Gustav Dalman’s “Sacred Sites and Ways: Studies in the Topography of the Gospels” (trans. Paul P. Levertoff, 1935) has this to say:
Caesarea Philippi (in Christian Palestinian Aramaic Ķesaron de-Philippos) was a city well known among the Jews under the name Ķesariyon (Little Cesarea). Tradition, however, has never connected the present Banias with any incident in the life of Jesus, although in the time of Eusebius a statue of Christ was venerated there, which the woman with the issue of blood (Mt. ix. 20), a native of this district, was supposed to have dedicated, and which the emperor Julian replaced by one of himself. So there is absolutely no foundation for the purely fanciful connection of the rock, the gates of hell, and the Church, of Mt. xvi. 18, with the mountain-wall above the Jordan spring, the wide grotto that is found in it, and the temple of Pan before it.(pp. 203-204, footnotes omitted, See this review of Dalman's work, if you have questions about the work.)
To the Jews the cave of Paneas with its supposedly bottomless pool was merely the source of the Jordan which gushes out below it, being therefore one of the "fountains of the deep" of Gen. viii. 2. Legend has it that Moses desired to enter Canaan by means of this subterranean cave, but God refused his request. Nor did the heathen look upon this dwelling of the god Pan as the abode of a sinister power of Hades, but rather as a cave inhabited by the protector of the flocks and herds on the mountains. Exuberant life comes from the spring and nature wears a smiling face, bestowing never-failing refreshment. This was (and still is) the impression that the Paneion left upon the beholder. Herod's temple to Augustas, which stood between the cave and the spring, the water of which was used for purification from the defilement caused by contact with a corpse (Para. viii. II), must have also meant to Jesus only a defiling of a God-given stream and not a symbol of men rallying round the Lord's Anointed.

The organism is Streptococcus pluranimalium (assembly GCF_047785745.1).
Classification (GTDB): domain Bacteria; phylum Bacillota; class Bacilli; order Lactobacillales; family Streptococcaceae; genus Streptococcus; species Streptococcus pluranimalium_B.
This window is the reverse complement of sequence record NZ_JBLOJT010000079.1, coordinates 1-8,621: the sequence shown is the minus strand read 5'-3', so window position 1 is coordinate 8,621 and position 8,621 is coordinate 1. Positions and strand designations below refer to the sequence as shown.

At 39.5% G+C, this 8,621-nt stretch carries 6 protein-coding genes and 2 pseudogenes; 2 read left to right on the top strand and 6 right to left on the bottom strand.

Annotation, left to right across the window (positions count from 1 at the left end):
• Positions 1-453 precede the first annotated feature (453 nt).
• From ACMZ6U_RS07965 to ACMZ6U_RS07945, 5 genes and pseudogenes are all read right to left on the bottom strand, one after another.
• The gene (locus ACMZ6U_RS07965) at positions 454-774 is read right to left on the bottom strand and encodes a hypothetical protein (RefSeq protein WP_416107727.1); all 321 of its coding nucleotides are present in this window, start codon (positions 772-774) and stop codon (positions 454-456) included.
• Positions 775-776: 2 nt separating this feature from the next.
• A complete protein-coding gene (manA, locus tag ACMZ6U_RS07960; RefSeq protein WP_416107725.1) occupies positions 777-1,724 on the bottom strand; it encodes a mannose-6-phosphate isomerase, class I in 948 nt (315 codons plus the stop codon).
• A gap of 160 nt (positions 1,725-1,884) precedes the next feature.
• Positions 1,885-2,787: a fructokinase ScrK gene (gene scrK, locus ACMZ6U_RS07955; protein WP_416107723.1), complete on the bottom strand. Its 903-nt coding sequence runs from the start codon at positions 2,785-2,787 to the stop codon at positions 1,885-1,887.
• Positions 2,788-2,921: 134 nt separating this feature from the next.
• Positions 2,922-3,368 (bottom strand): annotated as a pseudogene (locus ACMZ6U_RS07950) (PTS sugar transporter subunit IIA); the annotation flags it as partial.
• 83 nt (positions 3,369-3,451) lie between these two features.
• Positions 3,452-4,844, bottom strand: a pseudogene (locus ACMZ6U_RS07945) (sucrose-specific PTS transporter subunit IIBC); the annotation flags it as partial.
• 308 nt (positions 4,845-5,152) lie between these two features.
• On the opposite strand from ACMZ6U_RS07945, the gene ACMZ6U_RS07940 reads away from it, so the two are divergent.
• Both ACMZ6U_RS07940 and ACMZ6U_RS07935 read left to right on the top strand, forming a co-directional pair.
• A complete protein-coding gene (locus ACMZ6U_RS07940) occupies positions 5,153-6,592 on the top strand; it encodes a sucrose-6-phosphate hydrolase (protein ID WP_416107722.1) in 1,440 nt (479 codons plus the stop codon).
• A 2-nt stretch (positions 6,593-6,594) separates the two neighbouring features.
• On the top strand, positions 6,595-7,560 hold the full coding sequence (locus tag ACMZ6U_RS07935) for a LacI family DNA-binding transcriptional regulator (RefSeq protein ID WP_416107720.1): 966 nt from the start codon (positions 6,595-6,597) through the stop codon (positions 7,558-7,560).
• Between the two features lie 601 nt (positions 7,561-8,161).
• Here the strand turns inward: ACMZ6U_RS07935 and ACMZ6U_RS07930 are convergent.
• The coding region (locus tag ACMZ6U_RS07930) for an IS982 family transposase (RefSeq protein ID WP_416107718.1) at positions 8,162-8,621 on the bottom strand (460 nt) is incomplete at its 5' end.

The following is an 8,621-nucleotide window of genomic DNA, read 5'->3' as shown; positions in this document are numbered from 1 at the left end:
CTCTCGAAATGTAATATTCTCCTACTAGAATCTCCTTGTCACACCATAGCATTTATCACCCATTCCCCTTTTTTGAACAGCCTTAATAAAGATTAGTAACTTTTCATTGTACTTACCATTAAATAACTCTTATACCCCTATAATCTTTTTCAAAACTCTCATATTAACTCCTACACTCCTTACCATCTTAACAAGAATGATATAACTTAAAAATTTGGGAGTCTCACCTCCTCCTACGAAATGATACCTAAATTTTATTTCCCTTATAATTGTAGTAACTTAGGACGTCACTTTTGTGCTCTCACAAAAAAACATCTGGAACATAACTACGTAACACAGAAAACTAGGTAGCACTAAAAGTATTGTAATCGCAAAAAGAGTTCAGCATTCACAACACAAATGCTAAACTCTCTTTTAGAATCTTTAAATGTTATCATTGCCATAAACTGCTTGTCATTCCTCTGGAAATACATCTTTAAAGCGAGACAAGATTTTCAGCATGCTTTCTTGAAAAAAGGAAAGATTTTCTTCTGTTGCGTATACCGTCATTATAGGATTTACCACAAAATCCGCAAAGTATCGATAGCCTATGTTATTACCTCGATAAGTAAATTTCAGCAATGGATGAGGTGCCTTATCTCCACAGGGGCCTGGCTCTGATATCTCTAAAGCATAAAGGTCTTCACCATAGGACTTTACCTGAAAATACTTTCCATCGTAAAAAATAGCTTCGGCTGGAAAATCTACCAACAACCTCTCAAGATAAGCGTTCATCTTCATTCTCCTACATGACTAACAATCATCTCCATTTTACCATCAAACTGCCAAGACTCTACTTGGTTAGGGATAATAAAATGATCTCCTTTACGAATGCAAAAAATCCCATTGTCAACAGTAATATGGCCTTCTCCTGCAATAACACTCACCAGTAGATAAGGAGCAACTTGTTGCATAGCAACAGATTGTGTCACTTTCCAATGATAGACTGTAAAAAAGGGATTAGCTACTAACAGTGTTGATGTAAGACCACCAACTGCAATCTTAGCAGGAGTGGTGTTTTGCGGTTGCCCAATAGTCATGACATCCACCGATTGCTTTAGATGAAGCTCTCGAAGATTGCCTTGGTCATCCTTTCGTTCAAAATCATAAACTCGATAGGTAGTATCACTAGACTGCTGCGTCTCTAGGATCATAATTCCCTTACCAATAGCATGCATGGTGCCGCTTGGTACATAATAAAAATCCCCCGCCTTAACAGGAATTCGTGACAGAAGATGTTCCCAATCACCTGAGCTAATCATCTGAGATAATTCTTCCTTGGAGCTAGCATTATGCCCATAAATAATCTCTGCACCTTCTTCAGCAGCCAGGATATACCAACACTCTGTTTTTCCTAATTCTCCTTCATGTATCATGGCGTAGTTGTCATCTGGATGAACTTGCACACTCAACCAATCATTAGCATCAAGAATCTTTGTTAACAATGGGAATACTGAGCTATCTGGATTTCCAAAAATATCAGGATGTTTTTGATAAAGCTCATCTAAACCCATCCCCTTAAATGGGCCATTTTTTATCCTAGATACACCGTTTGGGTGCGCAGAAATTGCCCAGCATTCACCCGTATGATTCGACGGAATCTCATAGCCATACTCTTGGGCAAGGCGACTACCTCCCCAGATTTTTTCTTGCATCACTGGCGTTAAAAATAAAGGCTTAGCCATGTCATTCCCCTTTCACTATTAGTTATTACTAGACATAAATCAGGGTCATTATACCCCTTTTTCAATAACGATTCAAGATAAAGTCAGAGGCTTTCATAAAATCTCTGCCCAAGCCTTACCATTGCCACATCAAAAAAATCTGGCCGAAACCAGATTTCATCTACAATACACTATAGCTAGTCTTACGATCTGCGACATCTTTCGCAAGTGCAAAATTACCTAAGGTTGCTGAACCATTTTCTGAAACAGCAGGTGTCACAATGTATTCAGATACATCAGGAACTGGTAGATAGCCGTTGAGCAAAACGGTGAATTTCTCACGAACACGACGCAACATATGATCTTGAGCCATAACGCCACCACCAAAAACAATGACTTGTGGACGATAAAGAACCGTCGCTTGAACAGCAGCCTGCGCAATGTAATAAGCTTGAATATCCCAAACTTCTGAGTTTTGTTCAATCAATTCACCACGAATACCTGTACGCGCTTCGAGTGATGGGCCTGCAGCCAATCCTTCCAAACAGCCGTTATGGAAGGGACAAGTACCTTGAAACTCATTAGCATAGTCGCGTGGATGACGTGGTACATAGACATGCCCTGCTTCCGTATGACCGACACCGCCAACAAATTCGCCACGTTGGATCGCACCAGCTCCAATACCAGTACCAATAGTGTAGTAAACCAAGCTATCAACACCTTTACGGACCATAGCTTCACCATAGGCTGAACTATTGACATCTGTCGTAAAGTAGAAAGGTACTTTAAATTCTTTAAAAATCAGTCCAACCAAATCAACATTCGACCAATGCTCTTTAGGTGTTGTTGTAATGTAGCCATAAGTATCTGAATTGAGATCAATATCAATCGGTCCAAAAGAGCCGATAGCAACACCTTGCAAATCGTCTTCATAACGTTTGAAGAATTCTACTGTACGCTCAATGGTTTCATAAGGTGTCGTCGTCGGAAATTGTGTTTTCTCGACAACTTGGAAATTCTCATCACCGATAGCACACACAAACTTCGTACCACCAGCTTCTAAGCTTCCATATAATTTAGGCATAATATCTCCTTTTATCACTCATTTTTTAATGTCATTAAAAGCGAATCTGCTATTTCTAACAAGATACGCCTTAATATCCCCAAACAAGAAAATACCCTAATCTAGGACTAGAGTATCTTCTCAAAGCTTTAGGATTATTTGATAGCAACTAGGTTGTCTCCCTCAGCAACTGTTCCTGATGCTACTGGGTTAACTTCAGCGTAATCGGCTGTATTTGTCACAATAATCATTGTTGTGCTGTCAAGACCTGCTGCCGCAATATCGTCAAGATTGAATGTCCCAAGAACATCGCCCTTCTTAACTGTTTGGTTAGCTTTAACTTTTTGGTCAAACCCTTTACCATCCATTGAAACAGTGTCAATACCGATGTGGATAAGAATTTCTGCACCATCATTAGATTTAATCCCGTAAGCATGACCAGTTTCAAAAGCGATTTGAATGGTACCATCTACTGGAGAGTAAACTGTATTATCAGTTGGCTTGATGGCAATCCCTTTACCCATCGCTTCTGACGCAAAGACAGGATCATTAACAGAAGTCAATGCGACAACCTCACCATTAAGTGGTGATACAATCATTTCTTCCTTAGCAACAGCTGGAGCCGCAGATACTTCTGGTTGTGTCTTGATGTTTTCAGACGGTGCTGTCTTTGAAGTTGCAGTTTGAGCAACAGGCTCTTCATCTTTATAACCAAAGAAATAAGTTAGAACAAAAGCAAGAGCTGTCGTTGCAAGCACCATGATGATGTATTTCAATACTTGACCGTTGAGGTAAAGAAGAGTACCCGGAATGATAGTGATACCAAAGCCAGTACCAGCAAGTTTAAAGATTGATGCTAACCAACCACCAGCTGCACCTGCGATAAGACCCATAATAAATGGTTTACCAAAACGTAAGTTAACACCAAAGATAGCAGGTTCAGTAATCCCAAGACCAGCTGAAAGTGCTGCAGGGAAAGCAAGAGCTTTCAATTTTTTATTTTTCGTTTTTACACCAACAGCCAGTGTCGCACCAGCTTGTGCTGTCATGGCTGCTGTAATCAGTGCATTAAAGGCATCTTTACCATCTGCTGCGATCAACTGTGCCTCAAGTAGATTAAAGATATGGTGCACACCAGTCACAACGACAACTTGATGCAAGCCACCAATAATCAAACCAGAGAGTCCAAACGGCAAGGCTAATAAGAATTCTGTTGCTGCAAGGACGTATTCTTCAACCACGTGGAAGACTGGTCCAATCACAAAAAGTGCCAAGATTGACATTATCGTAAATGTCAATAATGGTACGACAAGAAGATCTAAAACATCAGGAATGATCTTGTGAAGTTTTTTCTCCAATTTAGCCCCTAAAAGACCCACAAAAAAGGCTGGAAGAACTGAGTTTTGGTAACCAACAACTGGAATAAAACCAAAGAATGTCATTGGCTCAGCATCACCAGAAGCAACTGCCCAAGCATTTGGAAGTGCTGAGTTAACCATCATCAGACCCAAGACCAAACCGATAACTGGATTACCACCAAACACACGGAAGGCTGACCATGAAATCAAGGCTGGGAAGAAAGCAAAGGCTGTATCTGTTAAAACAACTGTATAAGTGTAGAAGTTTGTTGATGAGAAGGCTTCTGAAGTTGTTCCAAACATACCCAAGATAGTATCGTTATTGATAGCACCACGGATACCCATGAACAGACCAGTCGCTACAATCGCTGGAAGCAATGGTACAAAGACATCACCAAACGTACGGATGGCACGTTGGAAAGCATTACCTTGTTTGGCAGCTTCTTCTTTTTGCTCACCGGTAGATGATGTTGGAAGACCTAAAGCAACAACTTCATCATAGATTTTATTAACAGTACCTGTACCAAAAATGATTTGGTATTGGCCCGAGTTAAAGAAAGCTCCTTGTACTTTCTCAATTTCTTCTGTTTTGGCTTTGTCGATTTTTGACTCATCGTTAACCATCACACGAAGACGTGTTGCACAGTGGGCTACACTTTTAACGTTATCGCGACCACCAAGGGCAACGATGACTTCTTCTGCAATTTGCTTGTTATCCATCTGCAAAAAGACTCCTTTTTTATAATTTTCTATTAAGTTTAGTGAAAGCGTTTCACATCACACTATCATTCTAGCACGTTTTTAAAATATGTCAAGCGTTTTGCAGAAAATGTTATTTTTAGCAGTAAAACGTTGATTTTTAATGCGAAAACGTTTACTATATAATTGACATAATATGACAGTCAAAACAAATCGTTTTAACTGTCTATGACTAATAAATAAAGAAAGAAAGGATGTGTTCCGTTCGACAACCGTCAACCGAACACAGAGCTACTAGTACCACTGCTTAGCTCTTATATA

In Jewish Wars, Book I, Chapter 21, Section 3, Josephus describes the place this way:
3. And when Caesar had further bestowed upon him [Herod] another additional country, he built there also a temple of white marble, hard by the fountains of Jordan: the place is called Panium, where is a top of a mountain that is raised to an immense height, and at its side, beneath, or at its bottom, a dark cave opens itself; within which there is a horrible precipice, that descends abruptly to a vast depth; it contains a mighty quantity of water, which is immovable; and when any body lets down any thing to measure the depth of the earth beneath the water, no length of cord is sufficient to reach it. Now the fountains of Jordan rise at the roots of this cavity outwardly; and, as some think, this is the utmost origin of Jordan: but we shall speak of that matter more accurately in our following history.I tried to track down the work that Dalman was writing off as fanciful. Possibly he's referring simply to the tourist trade in the area of his time. I found numerous references to the place as a tourist spot in 19th century travel literature (although not with that specific claim), so it would not be particularly surprising if that were the source of the myth.
In other posts we have discussed the concept of the "gates of hell." We explained that they refer to the power of death (see the discussion here) and that this understanding is actually confirmed from the Apocrypha (see the discussion here).
There are more responsible tour guides. Here is an example of one:
The tour guide mentions something said by Hezekiah. I'm not sure what he has in mind, but I think he's referring to the kinds of statements we see here:
Job 38:17That's what Jesus was referring to when he said the "gates of hell." He was referring to the gates of death - Jesus' resurrection will free us from the gates of death - they will not hold us in, if we trust in Christ alone for salvation.
Have the gates of death been opened unto thee? or hast thou seen the doors of the shadow of death?
Have mercy upon me, O Lord; consider my trouble which I suffer of them that hate me, thou that liftest me up from the gates of death:
Their soul abhorreth all manner of meat; and they draw near unto the gates of death.